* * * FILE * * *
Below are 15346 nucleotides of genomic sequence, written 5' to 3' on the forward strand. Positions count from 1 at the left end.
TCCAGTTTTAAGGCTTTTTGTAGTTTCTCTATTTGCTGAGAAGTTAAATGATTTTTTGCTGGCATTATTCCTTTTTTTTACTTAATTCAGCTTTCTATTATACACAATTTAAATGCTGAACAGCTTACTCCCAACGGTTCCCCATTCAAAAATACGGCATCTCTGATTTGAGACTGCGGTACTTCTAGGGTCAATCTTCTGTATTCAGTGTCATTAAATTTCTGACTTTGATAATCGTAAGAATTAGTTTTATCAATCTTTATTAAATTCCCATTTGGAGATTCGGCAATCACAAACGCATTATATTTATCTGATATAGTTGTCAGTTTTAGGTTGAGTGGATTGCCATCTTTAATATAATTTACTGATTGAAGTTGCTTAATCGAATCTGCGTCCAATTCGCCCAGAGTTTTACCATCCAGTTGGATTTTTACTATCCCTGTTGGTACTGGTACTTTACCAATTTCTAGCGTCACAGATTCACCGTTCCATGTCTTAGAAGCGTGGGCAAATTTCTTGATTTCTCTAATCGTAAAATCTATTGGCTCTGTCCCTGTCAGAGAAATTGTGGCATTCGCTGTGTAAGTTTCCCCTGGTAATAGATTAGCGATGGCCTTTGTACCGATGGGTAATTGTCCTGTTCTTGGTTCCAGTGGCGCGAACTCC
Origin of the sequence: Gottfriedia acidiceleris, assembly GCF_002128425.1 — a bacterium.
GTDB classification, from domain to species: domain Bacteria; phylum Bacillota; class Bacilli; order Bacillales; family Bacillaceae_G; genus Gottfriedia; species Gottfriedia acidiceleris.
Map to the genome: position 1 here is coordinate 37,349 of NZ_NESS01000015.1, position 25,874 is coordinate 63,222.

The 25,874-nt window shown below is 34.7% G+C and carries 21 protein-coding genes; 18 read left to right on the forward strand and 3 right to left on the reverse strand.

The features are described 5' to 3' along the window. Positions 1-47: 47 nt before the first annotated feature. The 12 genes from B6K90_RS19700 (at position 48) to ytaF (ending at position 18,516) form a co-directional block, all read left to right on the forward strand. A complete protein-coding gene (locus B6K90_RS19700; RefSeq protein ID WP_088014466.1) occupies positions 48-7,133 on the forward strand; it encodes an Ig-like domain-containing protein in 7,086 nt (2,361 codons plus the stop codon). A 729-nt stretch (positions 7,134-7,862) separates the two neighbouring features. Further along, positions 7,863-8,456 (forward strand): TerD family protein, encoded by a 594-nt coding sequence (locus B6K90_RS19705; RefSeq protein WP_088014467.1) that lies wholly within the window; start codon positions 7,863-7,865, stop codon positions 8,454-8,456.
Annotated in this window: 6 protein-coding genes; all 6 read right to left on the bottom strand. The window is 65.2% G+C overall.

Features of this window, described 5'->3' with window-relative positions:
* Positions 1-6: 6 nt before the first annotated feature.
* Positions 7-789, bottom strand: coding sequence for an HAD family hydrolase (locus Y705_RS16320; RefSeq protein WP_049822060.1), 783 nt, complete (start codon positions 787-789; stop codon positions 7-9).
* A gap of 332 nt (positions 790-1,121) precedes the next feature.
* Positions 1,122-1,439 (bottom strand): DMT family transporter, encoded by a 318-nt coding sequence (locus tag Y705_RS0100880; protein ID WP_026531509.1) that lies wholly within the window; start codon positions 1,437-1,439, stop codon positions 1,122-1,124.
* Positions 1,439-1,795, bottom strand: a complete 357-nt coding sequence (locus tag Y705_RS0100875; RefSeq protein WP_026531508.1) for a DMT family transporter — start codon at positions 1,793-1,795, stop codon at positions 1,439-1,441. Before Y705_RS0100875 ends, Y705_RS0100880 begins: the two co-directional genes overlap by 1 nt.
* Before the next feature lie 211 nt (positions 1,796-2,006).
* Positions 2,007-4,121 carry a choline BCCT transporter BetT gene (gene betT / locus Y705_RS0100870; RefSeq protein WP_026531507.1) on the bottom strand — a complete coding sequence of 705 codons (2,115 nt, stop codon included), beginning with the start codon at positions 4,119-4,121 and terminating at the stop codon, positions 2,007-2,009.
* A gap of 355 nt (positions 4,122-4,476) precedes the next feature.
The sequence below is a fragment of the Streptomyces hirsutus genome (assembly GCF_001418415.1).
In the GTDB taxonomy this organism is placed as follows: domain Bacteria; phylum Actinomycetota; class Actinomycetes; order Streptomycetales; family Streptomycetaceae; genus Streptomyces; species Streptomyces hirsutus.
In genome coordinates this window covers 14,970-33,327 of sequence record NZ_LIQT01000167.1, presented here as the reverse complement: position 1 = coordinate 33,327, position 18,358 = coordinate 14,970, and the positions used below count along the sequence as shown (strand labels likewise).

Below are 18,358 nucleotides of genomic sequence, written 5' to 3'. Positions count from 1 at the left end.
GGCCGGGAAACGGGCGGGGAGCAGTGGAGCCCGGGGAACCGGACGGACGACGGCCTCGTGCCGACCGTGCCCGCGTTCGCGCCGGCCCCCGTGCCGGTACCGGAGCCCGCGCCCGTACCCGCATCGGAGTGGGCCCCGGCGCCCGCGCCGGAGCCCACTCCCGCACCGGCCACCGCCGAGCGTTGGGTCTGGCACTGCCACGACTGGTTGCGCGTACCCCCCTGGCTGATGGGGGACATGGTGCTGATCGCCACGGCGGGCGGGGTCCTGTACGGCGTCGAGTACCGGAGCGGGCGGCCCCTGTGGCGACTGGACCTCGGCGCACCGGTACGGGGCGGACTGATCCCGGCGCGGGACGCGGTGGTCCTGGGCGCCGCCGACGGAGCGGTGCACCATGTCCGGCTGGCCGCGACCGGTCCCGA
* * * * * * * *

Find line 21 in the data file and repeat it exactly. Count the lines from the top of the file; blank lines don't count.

Below are 18,358 nucleotides of genomic sequence, written 5' to 3'. Positions count from 1 at the left end.